Parents' Child-Care Choices Send Mixed Message on Quality

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Although convenience, cost, and quality are key factors for parents in making child-care choices, their conceptions of quality differ for different types of providers and do not always match those of experts, a new study shows.

The study by Sandra Hofferth, a senior research associate at the Urban Institute, analyzes data on parents' child-care arrangements and provider characteristics from the National Child-Care Survey and the Profile of Child-Care Settings, two federally funded studies.

Completed in 1990, the two studies include the most comprehensive data available on the topic, based on some 4,400 households and 2,700 child-care centers and family-day-care homes in 144 counties.

Describing her re-analysis of the data at an Urban Institute presentation here last week, Ms. Hofferth said availability--defined in terms of geographical proximity to the parent--had the "largest effect'' on parents' choices.

A close second was price, a factor seen as equally significant across income groups after controlling for the mother's wages and other family income.

The analysis has implications for efforts to provide child-care services under President Clinton's anticipated overhaul of the welfare system, Ms. Hofferth suggested.

"What is important to parents will determine the outcome of our policies,'' she said.

Inconsistency on Quality

While parents uniformly cited the importance of quality, Ms. Hofferth noted, there was only "weak'' and inconsistent evidence that they chose child-care settings based on the criteria that experts often use to gauge quality.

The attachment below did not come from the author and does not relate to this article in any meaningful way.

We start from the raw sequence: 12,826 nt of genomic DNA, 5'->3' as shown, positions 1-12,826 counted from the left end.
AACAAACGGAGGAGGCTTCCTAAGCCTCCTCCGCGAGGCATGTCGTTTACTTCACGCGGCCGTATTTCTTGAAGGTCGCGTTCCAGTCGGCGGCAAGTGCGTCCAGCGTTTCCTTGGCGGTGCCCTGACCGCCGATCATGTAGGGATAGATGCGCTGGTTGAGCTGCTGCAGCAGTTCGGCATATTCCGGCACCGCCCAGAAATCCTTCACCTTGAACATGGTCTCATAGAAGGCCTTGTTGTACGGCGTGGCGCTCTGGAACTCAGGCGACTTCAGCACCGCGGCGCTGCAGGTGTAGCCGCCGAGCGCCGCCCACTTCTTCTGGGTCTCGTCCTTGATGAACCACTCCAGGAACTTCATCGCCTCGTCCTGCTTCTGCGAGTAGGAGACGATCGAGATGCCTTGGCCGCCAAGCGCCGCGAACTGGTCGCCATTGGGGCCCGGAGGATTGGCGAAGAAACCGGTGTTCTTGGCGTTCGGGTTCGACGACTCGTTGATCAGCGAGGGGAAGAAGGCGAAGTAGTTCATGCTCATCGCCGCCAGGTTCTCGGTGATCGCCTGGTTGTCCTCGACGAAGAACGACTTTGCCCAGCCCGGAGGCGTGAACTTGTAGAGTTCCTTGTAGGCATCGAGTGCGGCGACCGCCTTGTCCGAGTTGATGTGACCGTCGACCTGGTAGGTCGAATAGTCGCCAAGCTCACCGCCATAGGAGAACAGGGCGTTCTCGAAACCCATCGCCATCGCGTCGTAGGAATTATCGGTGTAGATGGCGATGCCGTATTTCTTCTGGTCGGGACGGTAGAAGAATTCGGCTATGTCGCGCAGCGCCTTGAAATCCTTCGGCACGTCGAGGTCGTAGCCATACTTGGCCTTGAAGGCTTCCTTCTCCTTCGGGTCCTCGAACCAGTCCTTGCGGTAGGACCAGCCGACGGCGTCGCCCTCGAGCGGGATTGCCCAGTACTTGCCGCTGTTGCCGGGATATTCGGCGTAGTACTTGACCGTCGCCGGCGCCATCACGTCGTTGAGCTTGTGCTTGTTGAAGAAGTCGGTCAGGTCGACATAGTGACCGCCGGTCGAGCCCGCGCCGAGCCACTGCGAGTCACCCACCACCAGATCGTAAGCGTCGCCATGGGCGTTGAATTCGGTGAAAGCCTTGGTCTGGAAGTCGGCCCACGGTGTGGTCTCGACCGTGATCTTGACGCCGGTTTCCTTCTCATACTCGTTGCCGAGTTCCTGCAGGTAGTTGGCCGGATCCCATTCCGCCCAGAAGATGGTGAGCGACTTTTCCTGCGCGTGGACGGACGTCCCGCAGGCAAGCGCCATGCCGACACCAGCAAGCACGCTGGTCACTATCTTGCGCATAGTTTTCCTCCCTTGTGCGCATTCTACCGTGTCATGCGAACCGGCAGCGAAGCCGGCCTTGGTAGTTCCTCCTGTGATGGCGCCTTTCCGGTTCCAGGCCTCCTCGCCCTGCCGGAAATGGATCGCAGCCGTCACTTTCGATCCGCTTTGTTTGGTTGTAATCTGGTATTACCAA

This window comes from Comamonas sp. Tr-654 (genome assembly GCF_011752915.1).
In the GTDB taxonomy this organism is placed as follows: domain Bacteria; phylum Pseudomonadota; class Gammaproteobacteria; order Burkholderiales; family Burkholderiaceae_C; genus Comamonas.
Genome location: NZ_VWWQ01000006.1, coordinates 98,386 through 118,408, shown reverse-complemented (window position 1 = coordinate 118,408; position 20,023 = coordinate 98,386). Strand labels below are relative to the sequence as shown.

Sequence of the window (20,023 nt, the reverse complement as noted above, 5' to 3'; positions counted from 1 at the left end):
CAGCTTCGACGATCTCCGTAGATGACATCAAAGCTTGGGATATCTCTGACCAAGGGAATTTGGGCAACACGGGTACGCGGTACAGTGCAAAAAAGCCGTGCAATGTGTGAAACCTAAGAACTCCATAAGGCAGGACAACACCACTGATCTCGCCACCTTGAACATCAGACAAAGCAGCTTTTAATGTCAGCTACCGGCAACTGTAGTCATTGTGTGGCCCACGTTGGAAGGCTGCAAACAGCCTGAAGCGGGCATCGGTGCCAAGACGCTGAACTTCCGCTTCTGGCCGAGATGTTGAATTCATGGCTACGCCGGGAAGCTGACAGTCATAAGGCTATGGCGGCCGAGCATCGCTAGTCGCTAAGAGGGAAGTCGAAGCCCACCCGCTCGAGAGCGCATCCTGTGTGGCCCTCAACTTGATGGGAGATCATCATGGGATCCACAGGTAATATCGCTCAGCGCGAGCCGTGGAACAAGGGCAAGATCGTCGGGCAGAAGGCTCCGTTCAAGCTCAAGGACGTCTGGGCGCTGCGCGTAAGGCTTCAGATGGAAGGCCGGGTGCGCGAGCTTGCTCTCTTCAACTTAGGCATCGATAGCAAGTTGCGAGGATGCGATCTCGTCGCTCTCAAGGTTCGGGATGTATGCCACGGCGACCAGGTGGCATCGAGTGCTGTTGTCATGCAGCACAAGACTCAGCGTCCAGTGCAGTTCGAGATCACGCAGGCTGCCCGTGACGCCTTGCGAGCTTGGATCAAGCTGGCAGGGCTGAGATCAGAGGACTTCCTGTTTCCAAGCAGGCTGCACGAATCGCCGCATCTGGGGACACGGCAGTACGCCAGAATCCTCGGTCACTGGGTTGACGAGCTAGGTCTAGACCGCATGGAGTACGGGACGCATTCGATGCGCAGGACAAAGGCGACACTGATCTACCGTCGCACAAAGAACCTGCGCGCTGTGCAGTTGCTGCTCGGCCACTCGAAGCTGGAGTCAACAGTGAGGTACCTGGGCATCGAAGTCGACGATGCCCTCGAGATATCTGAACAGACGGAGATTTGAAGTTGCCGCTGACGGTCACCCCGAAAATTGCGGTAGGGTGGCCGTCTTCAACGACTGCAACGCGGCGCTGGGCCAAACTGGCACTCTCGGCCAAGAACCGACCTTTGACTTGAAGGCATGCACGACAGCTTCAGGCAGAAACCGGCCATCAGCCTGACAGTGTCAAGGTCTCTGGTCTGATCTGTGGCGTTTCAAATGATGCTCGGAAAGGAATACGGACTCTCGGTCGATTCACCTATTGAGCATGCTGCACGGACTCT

Parents were slightly more likely to use family-day-care homes with lower child-staff ratios, she said. But they were more likely to pick center-based programs that had higher ratios of children to staff.

Parents were more inclined to use child-care centers that had trained providers, on the other hand, but less likely to use family-day-care homes with trained staff.

Parents tend to value sensitivity and interpersonal skills more than training when choosing settings for the younger children served in family day care, Ms. Hofferth noted.

They also tend to have more accurate perceptions about price and availability than about such factors as ratios and training, she said.

Still, Ms. Hofferth stated in a paper on the study, "We need to be cautious about what we call 'high quality,' since some of the characteristics of programs that have been taken to mean quality ... are not necessarily highly valued by parents in their decisionmaking.''

Because cost is such a consistent constraint, especially for lower-middle-income families, Ms. Hofferth said, policymakers should consider raising public subsidies to reach families with incomes above the poverty line but below 75 percent of the median income.

States should reconsider their regulatory policies, she said, and provider training "should be accompanied by parent education on its benefits.''

The study, "Bringing Parents and Employers Back In: The Implications of New Findings for Child-Care Policy,'' is due out this year.

Vol. 13, Issue 19

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